Some years ago I accompanied a friend to a radio station, where he was going to get interviewed about a show. Just before the interview, we were asked by one of the producers if we wanted coffee, and I replied “Yes, can I have a black coffee please?” She looked at me with utter contempt, and in that condescending tone used by those who have attained a higher level of political correctness, she admonished me saying “I don’t think you’re supposed to call it black coffee”. I was literally left speechless, and to my shame, did not reply. Since then I have replayed the conversation in my head, but this time I make a witty retort. This incident introduced me to one important demographic in the UK society, the pious busybody. You know the type, they spend their life tutting at real and imagined slights, always looking down on the rest of us for our lack of moral rectitude in their chosen field of outrage. These people disproportionately inhabit media circles, council seats, middle management, and low-level law enforcement.

It is my theory that the pious busybodies have set their sights on Twitter, which explains the wave of social media arrests that we are witnessing in recent months.

Ever since the infamous Twitter joke trial, many legal commentators have been looking at the developments taking place in the borderlands between social media and the real world with worry, particularly in the UK. For some strange reason, police in the UK have been incredibly keen on arresting people for stuff they have posted online. This is both an issue of freedom of speech, and of resources. There have always been opinionated stupid people in the world, and hopefully there will always be. To prosecute every person who makes a stupid comment online is not only a clear affront to freedom of expression, but it is also an unsustainable crime enforcement model. Where do you draw the line?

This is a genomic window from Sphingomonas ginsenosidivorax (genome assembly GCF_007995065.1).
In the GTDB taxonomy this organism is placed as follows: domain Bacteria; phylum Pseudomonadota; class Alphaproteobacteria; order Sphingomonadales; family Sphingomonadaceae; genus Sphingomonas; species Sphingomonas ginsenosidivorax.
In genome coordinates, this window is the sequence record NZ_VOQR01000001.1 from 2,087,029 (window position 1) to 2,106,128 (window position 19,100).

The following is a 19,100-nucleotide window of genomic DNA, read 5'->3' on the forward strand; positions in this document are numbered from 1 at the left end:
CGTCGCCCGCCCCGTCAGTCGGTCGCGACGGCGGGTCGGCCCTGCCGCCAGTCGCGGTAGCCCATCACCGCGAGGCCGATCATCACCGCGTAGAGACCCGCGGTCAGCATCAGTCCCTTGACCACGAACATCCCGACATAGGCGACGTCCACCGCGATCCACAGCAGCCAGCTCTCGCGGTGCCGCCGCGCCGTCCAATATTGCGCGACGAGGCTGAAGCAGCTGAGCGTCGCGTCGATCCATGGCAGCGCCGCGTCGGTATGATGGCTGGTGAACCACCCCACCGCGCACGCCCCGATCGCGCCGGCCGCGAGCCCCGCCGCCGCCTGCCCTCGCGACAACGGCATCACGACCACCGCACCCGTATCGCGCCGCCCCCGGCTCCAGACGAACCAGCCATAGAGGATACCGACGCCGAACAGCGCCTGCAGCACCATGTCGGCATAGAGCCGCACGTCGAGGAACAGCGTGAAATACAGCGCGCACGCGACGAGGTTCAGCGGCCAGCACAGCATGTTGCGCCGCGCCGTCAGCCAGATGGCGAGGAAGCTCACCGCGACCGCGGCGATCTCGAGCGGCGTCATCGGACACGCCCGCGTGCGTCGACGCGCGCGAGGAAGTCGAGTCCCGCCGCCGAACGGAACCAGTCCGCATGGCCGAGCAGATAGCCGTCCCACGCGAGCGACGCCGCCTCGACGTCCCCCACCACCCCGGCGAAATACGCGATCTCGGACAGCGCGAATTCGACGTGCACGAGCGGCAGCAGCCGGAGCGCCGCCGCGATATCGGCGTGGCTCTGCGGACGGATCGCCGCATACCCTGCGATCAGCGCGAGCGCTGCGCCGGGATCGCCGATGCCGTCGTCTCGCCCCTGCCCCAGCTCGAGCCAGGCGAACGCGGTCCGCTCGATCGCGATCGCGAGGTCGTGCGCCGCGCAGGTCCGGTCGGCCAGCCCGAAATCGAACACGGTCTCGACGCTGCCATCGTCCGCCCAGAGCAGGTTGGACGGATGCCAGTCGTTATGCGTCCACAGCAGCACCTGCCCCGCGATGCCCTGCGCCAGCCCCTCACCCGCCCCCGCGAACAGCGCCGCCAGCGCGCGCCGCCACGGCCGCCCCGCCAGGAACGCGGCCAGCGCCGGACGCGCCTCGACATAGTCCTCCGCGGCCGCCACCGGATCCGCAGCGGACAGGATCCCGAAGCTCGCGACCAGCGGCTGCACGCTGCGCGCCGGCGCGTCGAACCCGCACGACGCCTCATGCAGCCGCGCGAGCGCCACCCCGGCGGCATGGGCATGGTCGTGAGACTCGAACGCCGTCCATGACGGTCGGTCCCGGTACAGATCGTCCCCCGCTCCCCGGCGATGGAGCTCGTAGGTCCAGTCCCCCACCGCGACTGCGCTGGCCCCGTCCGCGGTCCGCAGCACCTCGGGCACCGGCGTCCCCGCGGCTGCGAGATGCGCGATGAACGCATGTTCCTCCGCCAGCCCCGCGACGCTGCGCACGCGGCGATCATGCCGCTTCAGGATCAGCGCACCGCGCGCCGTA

Moreover, arresting people for Twitter opinions is disproportionate to the offence. I strongly believe that jail should be the exception and not the rule, and with few exceptions it should not be the default response by law enforcement agencies.

What about civil actions? By now everyone in the UK is familiar with the Lord McAlpine affair, who was falsely implicated by thousands of people on Twitter of being involved in child abuse. At some point there was a mob mentality on Twitter where thousands of people assumed guilt, and started tweeting about it. Many of the high profile personalities involved have issued apologies, such as George Monbiot. Still, Lord McAlpine has vowed to sue at least 20 of these celebrity Twitter users for their posts.

I for one hope that he does go ahead, because I suspect that while some of the tweets were defamatory, some were not. Take this one from Sally Bercow, the wife of the Speaker of the House of Commons:

“Why is Lord McAlpine trending? *innocent face*”.

I’m no expert in libel law, but really? There is a hint of something there, but only a hint, not really the stuff of libel. It would be interesting to get a court looking at the law of libel as it applies to social media. I hope that some of the people being sued stand their ground, I suspect that some of them might actually win their cases.

Categories: Privacy


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